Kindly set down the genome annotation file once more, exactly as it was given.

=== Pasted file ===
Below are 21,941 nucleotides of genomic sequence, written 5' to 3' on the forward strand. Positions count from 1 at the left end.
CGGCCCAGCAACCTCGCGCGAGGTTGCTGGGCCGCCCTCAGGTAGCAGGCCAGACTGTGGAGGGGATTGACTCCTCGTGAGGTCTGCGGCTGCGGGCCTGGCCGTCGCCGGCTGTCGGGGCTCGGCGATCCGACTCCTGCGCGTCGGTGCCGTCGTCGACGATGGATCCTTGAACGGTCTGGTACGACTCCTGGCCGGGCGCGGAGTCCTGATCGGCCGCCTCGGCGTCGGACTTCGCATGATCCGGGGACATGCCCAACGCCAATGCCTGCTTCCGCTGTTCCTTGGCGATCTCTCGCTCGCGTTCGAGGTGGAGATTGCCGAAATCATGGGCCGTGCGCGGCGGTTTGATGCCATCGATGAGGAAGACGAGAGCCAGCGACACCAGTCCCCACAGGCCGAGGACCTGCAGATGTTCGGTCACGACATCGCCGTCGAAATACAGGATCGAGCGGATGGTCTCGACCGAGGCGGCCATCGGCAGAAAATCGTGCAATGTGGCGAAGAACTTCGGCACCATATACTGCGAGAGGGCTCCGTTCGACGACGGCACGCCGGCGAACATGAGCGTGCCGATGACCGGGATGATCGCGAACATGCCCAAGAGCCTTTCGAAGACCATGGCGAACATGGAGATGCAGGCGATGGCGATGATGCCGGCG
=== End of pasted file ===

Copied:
Below are 21,941 nucleotides of genomic sequence, written 5' to 3' on the forward strand. Positions count from 1 at the left end.
CGGCCCAGCAACCTCGCGCGAGGTTGCTGGGCCGCCCTCAGGTAGCAGGCCAGACTGTGGAGGGGATTGACTCCTCGTGAGGTCTGCGGCTGCGGGCCTGGCCGTCGCCGGCTGTCGGGGCTCGGCGATCCGACTCCTGCGCGTCGGTGCCGTCGTCGACGATGGATCCTTGAACGGTCTGGTACGACTCCTGGCCGGGCGCGGAGTCCTGATCGGCCGCCTCGGCGTCGGACTTCGCATGATCCGGGGACATGCCCAACGCCAATGCCTGCTTCCGCTGTTCCTTGGCGATCTCTCGCTCGCGTTCGAGGTGGAGATTGCCGAAATCATGGGCCGTGCGCGGCGGTTTGATGCCATCGATGAGGAAGACGAGAGCCAGCGACACCAGTCCCCACAGGCCGAGGACCTGCAGATGTTCGGTCACGACATCGCCGTCGAAATACAGGATCGAGCGGATGGTCTCGACCGAGGCGGCCATCGGCAGAAAATCGTGCAATGTGGCGAAGAACTTCGGCACCATATACTGCGAGAGGGCTCCGTTCGACGACGGCACGCCGGCGAACATGAGCGTGCCGATGACCGGGATGATCGCGAACATGCCCAAGAGCCTTTCGAAGACCATGGCGAACATGGAGATGCAGGCGATGGCGATGATGCCGGCG